Mina Cheon (천민정 PhD, MFA) is a Korean-American new media artist, scholar, and educator who divides her time between Seoul, South Korea, Baltimore, and New York. Cheon has exhibited her political pop art known as “Polipop” internationally. Polipop draws inspiration from global media and popular culture and makes work that intersects politics and pop in subversive and provocative ways. In particular, the artwork focuses on geopolitical and contested spaces and political pop icons while responding to Asia’s relationship with the Western world in global media culture. The work is expressed in diverse mediums such as new media, video, installation, and performance as well as traditional media such as paintings and sculptural objects. Assuming different artistic pseudonyms during the past twenty years such as Minaliza1000 and M-1000, Cheon’s latest avatar and alter ego is Kim Il Soon, a North Korean artistic persona who is a social realist painter. Cheon has worked on the theme of North Korea, with emphasis on North Korean women since 2004 when she visited the mystical Kumkangsan Mountain and has continued to produce what she calls DPRK Polipop for considering Korean unification and global peace.
Cheon’s Solo exhibition includes: “Happy North Korean Children” at Trunk Gallery, Seoul (2014), “Choco·Pie Propaganda” at Ethan Cohen New York Gallery, NY (2014), “Polipop and Paintings” at Maryland Art Place, Contemporary Art Center, Baltimore (2012), “Polipop: Political Pop Art” at Sungkok Art Museum, Seoul (2012), “Addressing Dolls” at C. Grimaldis Gallery, Baltimore (2008), “Dizz/placement” at Insa Art Space, Art Council, Seoul (2005), and “Groundless” at Lance Fung Gallery, New York (2002). Group exhibition includes showing at the American University Museum at the Katzen Arts Center, DC (2014), the Seoul Olympic Museum of Art, Seoul (2013), St. Mary’s College Boyden Gallery, MD (2013), Korean-American NY Film Festival at Sylvia Wald and Po Kim Art Gallery, NY (2013), The Korus House of The Korean Embassy, DC (2010), Art in Embassies Exhibition at the United States Embassy of Korea, Seoul (since 2009), Kaohsiung Museum of Art, Taiwan (2003), and Fine Arts Center of Korean Culture and Arts Foundation, Seoul (2000). Cheon’s work is in the permanent collection and/or archive of the Smith College Museum of Art (MA), Sungkok Art Museum (Seoul), Maryland Art Place (Baltimore), Hirshhorn Museum Video Collection (DC), SSamzie Art Collection (Paju), and EVR e-ﬂux video rental at Museum of Modern Art (Ljubljana).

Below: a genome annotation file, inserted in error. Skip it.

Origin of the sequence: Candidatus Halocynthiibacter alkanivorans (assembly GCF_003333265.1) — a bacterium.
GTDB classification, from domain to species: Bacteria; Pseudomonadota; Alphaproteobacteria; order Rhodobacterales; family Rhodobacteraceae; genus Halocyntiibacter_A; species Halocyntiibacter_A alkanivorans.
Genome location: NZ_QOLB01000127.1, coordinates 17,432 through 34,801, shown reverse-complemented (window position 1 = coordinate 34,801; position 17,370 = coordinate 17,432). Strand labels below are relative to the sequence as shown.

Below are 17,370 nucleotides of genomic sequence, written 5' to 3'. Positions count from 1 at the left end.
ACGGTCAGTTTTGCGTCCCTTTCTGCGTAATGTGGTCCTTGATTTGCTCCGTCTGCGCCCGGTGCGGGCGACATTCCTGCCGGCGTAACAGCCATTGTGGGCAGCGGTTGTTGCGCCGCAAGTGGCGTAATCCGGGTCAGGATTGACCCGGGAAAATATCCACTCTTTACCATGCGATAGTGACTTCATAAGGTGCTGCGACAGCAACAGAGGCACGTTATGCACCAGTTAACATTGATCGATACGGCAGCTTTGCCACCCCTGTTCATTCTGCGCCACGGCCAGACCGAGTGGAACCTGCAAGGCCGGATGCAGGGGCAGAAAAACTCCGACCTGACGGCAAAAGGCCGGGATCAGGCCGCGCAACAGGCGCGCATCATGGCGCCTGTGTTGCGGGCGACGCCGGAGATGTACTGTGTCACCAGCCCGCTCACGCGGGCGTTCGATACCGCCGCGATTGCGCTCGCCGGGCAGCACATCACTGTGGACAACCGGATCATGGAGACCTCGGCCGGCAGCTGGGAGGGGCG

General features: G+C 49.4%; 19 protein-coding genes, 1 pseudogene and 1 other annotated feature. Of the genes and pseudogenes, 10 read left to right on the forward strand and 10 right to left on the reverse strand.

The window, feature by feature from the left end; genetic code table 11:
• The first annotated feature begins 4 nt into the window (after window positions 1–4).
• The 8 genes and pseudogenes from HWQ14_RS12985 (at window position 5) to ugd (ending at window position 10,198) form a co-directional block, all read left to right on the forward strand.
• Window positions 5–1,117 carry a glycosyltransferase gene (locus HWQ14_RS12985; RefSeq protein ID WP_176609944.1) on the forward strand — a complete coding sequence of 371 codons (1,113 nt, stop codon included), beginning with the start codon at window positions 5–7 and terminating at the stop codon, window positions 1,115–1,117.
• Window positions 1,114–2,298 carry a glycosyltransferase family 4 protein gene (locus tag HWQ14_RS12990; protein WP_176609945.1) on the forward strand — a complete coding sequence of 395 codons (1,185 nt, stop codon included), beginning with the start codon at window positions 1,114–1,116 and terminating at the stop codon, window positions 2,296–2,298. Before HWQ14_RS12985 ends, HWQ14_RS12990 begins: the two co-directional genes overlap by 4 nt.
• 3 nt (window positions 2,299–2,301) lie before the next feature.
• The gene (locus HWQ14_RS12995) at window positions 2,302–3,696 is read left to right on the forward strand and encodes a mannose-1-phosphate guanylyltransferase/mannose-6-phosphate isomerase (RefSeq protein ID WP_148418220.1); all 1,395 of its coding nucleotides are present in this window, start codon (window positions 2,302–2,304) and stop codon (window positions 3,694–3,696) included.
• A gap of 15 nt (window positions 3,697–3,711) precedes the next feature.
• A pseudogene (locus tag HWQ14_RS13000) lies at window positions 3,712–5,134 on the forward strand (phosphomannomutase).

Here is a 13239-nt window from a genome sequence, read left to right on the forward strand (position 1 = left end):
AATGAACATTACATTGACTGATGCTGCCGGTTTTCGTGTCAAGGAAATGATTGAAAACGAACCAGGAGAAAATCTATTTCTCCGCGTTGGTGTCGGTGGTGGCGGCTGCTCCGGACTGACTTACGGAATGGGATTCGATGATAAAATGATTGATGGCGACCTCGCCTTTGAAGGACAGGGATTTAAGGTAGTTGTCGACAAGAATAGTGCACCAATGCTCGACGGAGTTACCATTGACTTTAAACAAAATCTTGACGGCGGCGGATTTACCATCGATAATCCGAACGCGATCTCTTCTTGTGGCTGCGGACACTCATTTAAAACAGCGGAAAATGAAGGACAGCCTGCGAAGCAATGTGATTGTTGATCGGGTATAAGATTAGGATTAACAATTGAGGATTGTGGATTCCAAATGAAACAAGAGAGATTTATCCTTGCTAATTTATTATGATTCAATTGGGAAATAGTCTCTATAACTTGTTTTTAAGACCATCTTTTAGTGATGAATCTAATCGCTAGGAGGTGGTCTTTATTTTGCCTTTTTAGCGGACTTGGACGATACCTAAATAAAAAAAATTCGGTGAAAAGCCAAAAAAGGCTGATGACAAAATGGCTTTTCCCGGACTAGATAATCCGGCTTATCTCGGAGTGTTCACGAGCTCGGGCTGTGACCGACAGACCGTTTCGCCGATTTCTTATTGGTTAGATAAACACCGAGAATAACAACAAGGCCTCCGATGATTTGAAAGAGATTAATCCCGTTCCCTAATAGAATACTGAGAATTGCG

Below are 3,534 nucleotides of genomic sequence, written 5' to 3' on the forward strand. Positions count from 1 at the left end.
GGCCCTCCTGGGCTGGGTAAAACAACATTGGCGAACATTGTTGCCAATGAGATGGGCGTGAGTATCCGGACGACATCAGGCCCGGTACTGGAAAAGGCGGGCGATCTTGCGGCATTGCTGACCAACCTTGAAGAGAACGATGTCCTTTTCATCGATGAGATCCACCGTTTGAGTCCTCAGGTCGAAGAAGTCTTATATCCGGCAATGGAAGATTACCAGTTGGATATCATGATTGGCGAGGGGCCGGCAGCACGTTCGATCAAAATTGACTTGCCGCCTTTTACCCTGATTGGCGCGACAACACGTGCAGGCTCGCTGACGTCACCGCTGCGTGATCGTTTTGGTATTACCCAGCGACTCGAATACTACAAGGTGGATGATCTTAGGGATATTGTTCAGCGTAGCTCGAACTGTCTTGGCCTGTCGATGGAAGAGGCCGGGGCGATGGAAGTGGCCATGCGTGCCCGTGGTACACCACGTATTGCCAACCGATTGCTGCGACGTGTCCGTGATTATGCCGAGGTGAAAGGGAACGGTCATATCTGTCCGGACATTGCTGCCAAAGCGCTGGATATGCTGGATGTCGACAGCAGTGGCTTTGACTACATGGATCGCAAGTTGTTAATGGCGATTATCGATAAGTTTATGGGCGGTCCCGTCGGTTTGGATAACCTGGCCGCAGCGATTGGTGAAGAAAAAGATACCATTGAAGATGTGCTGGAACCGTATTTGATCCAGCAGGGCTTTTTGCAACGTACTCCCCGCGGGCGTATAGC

As an educator, Cheon is a full-time professor at the Maryland Institute College of Art (MICA) and was awarded the 2010 Martin Luther King, Jr. Day and Unity Week Award at MICA for her efforts promoting cultural diversity within and beyond MICA. She currently teaches a range of courses in foundation, electronic media, and liberal arts and for the past decade taught other various courses in graphic design, interactive media, art history, and cultural theory as well as directing international educational programs such as founding of the program MICA KOREA in 2004. Cheon received her PhD in Philosophy of Media and Communications from the European Graduate School, European University for Interdisciplinary Studies, Switzerland, and published her book Shamanism + Cyberspace (Atropos Press, NY and Dresden, 2009) that was adapted from her dissertation. Her recent publication includes “The Konglish Critique” in Beyond Critique (Maisonneuve Press, MD, 2013) and she has been a writer for art magazines and journals such as ArtUS (LA), NY Arts Magazine (NY), and Wolgan Misool monthly art magazine (Seoul). Cheon is a correspondent and board member of Artist Organized Art (NY), board member of New Media Caucus, an affiliate society of the College Art Association (USA), and associate editor of its academic journal Media-N. Cheon has two MFA degrees, one in painting from the Hoffberger School of Painting (1999), MICA and another MFA in Imaging Digital Arts from the University of Maryland, Baltimore County (2002). Her BFA is in painting from Ewha Womans University, Seoul, Korea (1996), where she was a visiting professor in 2011 and lecturer since 2010.
Awarded a significant art commission from the Mayor’s Office and the Baltimore Office of Promotion & the Arts, Cheon with architect Gabriel Kroiz, installed “Diamonds Light Baltimore,” for Light City Baltimore in 2016. Together they have taught and worked on art and design projects in Baltimore and Seoul, Korea for over a decade, with variations of the diamonds project exhibited in Seoul Korea, Doha Qatar, Chestertown MD, and most recently in Georgetown DC.